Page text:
Our view: 'Left-right' still right after high court school decision

Will the United States Supreme Court ruling yesterday striking down efforts to integrate public schools kill plans to bring a demographic balance to schools in Duluth?...

Will the United States Supreme Court ruling yesterday striking down efforts to integrate public schools kill plans to bring a demographic balance to schools in Duluth?

No, and the reasons are simple.

First, a synopsis of the decision.

In what has become a predictable alignment in the court, a five-justice majority led by Chief Justice John Roberts threw out desegregation plans in Seattle and Louisville, Ky. The majority ruled that the districts should not have used race as the determining factor in school assignments, even to remedy longstanding instances of segregation.

In Louisville, the school integration effort was an attempt to reverse years of legalized separation of races before the court outlawed the practice in Brown v. Board of Education in 1954.


In Seattle, the schools did not have the same history of legalized segregation as in Louisville, and race was one of many factors used in making student assignments.

Led by Roberts, four of the justices said race should never be used in determining what schools students go to, citing Brown v. Board of Education as a basis for their argument. "What was wrong in 1954 cannot be right today," Justice Clarence Thomas wrote, adding "our Constitution is color-blind, and neither knows nor tolerates classes among citizens" -- a peculiar statement to make about a document that for decades tolerated a peculiar institution and defined members of a certain race and class as three-fifths a man.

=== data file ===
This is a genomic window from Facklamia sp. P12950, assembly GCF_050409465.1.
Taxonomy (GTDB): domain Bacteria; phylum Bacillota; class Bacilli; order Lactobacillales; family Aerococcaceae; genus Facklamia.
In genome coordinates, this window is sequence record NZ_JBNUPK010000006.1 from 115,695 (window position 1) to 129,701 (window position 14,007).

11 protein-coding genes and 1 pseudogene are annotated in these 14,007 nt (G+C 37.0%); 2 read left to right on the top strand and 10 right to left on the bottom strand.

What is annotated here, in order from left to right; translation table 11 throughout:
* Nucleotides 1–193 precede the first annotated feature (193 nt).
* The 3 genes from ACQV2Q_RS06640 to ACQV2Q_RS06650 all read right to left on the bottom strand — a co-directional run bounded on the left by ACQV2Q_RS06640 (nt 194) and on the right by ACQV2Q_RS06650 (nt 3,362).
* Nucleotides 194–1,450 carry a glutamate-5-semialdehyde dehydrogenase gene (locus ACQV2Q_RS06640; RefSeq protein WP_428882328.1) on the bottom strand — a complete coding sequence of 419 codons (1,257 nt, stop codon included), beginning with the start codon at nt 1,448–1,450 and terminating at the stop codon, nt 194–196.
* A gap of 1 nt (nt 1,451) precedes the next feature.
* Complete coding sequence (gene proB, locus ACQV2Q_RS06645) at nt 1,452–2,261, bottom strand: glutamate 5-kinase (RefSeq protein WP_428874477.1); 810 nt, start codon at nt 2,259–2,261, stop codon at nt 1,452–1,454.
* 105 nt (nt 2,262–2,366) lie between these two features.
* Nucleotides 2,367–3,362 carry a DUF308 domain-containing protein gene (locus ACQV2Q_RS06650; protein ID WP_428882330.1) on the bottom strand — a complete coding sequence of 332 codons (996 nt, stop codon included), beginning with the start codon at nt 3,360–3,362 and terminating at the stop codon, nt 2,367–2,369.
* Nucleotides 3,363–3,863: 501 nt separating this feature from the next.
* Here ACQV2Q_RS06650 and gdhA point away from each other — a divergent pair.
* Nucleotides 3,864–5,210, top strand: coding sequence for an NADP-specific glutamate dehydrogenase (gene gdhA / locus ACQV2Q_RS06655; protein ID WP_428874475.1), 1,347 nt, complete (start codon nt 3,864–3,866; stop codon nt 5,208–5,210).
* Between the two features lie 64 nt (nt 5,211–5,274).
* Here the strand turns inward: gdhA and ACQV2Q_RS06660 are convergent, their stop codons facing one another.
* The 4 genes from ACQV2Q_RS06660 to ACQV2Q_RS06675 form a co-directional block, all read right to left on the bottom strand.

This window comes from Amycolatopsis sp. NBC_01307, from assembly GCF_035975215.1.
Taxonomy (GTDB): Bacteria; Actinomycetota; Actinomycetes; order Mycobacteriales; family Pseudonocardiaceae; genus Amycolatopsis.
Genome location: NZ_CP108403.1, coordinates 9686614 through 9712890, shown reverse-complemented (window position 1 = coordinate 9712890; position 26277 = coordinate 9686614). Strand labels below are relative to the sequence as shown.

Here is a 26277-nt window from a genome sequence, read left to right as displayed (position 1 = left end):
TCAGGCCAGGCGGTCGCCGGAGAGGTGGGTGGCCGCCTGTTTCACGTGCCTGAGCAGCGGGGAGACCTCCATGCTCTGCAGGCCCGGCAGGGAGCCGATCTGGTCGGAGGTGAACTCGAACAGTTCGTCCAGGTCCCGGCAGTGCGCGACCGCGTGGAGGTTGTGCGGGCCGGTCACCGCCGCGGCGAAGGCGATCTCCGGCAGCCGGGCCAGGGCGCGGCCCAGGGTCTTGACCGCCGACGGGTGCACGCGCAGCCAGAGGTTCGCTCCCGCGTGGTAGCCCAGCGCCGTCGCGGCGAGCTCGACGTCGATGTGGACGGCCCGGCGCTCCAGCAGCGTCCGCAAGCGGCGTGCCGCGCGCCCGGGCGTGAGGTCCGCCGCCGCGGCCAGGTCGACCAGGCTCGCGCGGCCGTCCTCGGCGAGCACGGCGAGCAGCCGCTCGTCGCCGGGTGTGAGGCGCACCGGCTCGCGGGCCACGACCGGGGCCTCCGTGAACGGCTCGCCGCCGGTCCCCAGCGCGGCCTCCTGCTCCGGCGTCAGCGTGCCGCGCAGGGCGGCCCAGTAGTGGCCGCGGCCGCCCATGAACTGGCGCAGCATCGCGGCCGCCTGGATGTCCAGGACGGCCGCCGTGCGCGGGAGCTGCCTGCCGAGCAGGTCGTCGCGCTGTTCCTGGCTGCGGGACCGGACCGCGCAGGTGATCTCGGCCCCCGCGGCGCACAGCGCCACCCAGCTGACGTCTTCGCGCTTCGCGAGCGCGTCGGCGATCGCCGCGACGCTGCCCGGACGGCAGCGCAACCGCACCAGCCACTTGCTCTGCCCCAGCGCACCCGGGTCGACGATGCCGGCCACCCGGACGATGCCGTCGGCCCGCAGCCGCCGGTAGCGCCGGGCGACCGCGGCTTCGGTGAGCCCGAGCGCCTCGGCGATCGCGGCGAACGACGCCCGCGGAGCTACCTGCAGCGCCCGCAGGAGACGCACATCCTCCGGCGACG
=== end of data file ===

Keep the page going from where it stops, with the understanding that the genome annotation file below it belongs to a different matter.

The four justices on the losing side also invoked the 1954 decision, with Justice Stephen Breyer writing, "To invalidate the plans under review is to threaten the promise of Brown."

How can both sides find in the same document justification for diametrically opposed thinking? The answer is the court does it all the time, or at least every ideological shift.

In 1878, in Hall v. DeCuir, the Supreme Court upheld segregation in interstate transportation, saying under the Constitution's commerce clause, one state could not enforce its integration law over another state.

In the 1946 decision Morgan v. Virginia, the court cited the same clause to rule the opposite, overturning Jim Crow in interstate transit by saying one state could not impose a segregation law over another state. Same justification, different justices, different outcome.

And that about describes the shift in the court from 1954 to today, with the wild card being centrist Justice Anthony Kennedy. In the schools case, Kennedy sided with the Roberts camp, but wrote in his concurrence that "I disagree with [the] reasoning" that race may not be used as school assignment criteria in any circumstance.

"A district may consider it a compelling interest to achieve a diverse student population," Kennedy added.


Duluth has exactly that compelling interest -- ridding the schools of not only their racial divides, but far more their class strata that Thomas says the Constitution doesn't recognize. Purging both disparities is vital to uniting the city.

The compelling interest for the Duluth Public Schools is to adopt the "left-right" plan of two near-demographically balanced high schools, creating two schools with equal programming, unburdened by the stigma of whose parents work for whom and who lives in what part of town.

The result would be educational excellence and a united Duluth, nothing the constantly-changing-its-mind court need meddle with.

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